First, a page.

Author Topic: From the blog - Daddy's Little Girl (long)  (Read 16533 times)

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Mental Magpie

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Re: From the blog - Daddy's Little Girl (long)
« Reply #15 on: April 13, 2012, 11:09:14 AM »


It seems like the kiddo has made up her mind who to trust too, at least at the moment.  The dad can be there on milestones as much as he wants, but it doesn't make up for being there more. 

This was my reaction, or close to it. I was surprised at how many of the comments on the main site were complimentary towards Mike for making an effort to be there for special ocassions, even though he lived two states away. For an aunt, uncle, grandparent, or other relative, this might indeed be admirable. Fathers are supposed to be there (with their kids) all the time. Surely the fact that the OP has been more involved in her life than her father has something to do with Sally's feelings toward each and comfort level with each.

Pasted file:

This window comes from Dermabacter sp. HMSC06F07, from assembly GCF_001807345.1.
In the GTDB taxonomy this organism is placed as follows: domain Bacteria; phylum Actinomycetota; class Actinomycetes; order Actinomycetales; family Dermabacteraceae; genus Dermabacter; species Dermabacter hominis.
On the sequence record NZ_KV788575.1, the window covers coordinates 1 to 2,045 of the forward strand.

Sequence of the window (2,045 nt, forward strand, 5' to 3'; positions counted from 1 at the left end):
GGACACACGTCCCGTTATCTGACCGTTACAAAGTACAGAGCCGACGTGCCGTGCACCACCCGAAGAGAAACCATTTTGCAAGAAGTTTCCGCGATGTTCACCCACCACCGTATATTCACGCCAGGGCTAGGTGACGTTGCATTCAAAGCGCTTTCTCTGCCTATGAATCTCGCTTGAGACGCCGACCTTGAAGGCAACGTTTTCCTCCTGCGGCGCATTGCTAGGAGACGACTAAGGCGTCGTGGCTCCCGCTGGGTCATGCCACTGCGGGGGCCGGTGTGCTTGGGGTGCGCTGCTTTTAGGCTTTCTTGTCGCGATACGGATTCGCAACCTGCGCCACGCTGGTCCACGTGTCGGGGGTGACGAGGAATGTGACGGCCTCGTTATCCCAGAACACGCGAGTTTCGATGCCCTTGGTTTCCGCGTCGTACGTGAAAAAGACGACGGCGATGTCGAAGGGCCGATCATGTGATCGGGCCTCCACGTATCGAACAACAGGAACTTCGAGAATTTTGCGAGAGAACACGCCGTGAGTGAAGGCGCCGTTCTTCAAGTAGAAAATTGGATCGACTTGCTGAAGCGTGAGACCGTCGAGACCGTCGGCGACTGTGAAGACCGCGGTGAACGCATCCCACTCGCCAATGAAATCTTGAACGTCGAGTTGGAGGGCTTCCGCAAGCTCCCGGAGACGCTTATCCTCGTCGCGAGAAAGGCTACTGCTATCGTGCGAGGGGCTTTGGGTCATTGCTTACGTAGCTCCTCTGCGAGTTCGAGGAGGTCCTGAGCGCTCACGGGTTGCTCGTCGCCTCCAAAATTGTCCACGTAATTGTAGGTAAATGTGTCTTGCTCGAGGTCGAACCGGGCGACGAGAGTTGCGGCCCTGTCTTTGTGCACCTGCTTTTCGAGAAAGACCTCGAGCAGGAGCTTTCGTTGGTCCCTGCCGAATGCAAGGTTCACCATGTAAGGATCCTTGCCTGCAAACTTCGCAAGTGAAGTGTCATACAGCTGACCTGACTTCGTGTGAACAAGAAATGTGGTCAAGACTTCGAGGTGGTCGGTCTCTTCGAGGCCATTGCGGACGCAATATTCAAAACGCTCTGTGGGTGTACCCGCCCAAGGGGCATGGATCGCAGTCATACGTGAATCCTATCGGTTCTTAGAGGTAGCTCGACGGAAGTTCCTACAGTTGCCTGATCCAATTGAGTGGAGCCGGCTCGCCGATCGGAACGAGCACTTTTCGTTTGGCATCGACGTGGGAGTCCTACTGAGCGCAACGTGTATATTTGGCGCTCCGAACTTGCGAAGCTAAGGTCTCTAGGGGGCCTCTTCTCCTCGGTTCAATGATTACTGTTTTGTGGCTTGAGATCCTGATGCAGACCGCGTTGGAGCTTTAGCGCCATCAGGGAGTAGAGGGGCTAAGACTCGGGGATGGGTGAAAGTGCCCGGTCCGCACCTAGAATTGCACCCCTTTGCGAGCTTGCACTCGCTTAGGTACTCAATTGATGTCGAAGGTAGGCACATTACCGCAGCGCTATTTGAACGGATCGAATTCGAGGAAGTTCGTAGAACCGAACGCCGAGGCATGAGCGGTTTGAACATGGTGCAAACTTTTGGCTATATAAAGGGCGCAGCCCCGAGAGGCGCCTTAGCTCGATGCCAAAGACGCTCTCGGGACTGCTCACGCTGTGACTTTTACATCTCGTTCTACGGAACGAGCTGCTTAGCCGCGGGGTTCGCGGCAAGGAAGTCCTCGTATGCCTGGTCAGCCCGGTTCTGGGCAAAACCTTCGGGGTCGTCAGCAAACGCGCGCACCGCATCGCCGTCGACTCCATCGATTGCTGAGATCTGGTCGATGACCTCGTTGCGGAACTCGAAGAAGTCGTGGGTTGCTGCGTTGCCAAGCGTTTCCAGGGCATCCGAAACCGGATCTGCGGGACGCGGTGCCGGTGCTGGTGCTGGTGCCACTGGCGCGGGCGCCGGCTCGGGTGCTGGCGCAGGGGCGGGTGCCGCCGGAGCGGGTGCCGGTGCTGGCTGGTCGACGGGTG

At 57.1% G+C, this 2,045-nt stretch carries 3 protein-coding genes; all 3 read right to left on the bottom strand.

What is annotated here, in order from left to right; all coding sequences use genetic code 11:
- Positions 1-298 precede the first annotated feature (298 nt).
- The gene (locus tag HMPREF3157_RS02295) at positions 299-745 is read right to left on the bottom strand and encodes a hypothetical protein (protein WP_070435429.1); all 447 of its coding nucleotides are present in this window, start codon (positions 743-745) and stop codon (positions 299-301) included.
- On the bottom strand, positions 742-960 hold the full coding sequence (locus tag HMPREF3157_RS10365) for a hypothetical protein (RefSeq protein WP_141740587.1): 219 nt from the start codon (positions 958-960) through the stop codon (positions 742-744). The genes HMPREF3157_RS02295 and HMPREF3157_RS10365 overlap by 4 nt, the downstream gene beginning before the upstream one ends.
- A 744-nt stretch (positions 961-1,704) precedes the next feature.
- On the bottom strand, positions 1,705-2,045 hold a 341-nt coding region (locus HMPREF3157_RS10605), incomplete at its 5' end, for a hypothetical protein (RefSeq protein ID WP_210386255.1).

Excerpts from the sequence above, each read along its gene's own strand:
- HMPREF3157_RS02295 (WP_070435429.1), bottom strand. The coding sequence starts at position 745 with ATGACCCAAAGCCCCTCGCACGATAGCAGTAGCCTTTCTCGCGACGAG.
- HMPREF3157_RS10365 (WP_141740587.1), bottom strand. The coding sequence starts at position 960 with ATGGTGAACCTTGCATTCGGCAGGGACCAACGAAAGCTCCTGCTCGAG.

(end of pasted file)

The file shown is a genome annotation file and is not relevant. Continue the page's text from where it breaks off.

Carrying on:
Now, that said, I certainly won't disagree with Admin and posters who say that it's not the OP's place to interfere when he is spending time with Sally, or create conflict during that time.

The cake thing? Plenty of people do handle food with their hands. It's probably better if we don't, though.  :P

Again, I find that judgemental and unnecessary. He could just not be there at all. As for everyone needing a dad, does that mean if the dad was abusive that he hold be there anyway just ecause dads should? You don't know the circumstances (though I doubt Mike is abusive because he's allowed there) so it is unfair to judge.
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NyaChan

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Re: From the blog - Daddy's Little Girl (long)